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New Models of Primary Care After the Front Door

by Alex Lennox-Miller | May 08, 2019

While there is no single complete definition of ‘primary care’ in the United States, most of the various definitions agree that primary care is first contact care covering a broad list of diagnosis, treatment, and professional roles. It’s focused on an individual relationship between a patient and a provider, where the provider plays a central role in the definition and distribution of care. Historically, the primary care provider (PCP) acts as a central organizer, “helping the patient define the conditions under which entry to professional services and continuation in care are appropriate.” Where other specialties see the patient only as needed, the primary care provider has an ongoing relationship with them.

Key Takeaways

  • There are not enough hours in the day for all the clinical, administrative, and monitoring roles PCPs are expected to fill.
  • Outside of new tools and options for engaging in direct clinical care, tools also exist to relieve other workflow and task burdens.
  • For post-acute and post-discharge patients, an improved discharge process and better home monitoring offer both improved patient outcomes and give their primary care provider important visibility into their health status.

Unreasonable Expectations

Figure 1: Use of Provider Time in Primary Care (U.S.) (Altshuler, Margolius, Bodenheimer, & Grumbach, 2012)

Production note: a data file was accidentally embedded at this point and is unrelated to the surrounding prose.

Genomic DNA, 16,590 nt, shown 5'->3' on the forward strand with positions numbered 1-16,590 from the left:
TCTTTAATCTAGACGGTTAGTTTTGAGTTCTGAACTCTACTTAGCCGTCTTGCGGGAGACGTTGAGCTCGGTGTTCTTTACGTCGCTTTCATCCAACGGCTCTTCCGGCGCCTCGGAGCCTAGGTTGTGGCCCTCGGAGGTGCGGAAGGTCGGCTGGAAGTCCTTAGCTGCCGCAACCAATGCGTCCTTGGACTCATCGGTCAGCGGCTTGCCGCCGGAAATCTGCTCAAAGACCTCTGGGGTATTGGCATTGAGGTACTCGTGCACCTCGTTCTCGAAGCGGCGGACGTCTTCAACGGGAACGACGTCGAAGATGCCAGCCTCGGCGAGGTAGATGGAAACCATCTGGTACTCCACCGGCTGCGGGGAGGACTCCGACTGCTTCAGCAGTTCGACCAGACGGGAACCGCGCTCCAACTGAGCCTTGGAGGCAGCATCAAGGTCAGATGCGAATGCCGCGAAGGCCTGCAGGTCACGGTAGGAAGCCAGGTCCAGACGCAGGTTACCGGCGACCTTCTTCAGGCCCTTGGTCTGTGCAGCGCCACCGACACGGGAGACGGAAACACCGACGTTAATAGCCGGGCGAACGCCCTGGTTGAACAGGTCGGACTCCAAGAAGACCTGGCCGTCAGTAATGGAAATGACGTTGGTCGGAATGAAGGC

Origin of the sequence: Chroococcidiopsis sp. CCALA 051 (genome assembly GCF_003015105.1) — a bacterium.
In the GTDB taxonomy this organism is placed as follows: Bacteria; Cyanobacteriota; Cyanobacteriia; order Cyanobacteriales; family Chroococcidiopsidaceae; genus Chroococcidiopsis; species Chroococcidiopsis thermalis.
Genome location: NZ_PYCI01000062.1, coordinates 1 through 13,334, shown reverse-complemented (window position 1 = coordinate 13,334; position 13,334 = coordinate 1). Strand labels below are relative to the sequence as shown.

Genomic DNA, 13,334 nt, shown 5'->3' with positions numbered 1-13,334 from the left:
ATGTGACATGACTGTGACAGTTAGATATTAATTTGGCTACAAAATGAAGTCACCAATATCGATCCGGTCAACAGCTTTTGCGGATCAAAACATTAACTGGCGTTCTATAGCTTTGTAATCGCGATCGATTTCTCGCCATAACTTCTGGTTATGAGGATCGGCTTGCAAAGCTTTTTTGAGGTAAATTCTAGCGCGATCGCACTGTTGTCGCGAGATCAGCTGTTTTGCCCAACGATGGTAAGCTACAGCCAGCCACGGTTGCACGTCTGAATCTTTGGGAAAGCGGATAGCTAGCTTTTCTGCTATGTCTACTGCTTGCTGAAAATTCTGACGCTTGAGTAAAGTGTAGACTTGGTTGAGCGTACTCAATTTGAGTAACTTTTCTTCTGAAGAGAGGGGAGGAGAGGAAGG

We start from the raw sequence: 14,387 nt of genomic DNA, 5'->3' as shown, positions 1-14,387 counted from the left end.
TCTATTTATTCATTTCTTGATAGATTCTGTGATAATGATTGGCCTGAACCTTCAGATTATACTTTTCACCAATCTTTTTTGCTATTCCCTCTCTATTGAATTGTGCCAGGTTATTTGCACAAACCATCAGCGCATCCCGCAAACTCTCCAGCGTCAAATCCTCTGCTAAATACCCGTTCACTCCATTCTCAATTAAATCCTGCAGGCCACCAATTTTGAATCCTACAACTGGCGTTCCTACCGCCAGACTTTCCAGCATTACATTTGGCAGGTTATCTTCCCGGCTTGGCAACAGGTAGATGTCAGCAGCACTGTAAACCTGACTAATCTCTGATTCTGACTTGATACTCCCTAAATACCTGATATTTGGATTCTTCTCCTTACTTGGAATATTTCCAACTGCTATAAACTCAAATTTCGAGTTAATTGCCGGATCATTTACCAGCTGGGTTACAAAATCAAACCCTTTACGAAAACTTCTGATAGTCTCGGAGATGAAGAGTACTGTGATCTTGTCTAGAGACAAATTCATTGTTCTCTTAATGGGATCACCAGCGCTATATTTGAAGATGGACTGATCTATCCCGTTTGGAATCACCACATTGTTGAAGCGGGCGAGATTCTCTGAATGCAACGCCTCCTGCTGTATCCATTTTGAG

Increasingly, PCPs are acting more as a broad service provider. As systems condense more professional services and specialties or access to them becomes more constricted, PCPs find themselves forced into filling unfamiliar and clinically difficult roles. PCPs spend most of their time in chronic care management and preventative care, accounting for more than 80% of clinical hours. They report that they do not have enough time to provide what they consider to be adequate care for patient panels. Minimum adequate patient care in the three major categories (chronic care management, preventative care, and acute care) is estimated to require just over two hours per patient per year. Based on that standard, a panel of two thousand patients would require 11.3 hours of active clinical time for every day of the year, or 15.8 hours per day for a work year that provides for weekends and holidays.

In the upcoming Primary Care in the 21st Century Insight Report, we look at software, technologies, and platforms addressing these and other issues in primary care. Some tools are focused on direct care and access, or what we call the “front door to care.” However, there are many administrative, communication, and patient engagement solutions that are not involved with the patient’s first touchpoint with the healthcare system, but still offer significant value. Care coordination, transfer of care, and post-acute follow-up all cost time, effort, and resources for providers and staff. Relieving those administrative burdens allows more clinical time, and greater time spent working at the top of license.

Transition of Care Platforms

Care management platforms targeted at post-acute discharge placement and planning, like the one provided by CarePort Health, aim their solutions at each element of the transition from in-patient to out-patient care. The goal is an improved patient experience, ensuring that patients are going to locations with the right capacity and capabilities for their post-acute needs, while patients, providers, and facilities are all tied into the same communication loop. These products assist in discharge management, ADT tracking and management, and help to manage the complex process of referral, approval, and intake tied into the transfer of care process.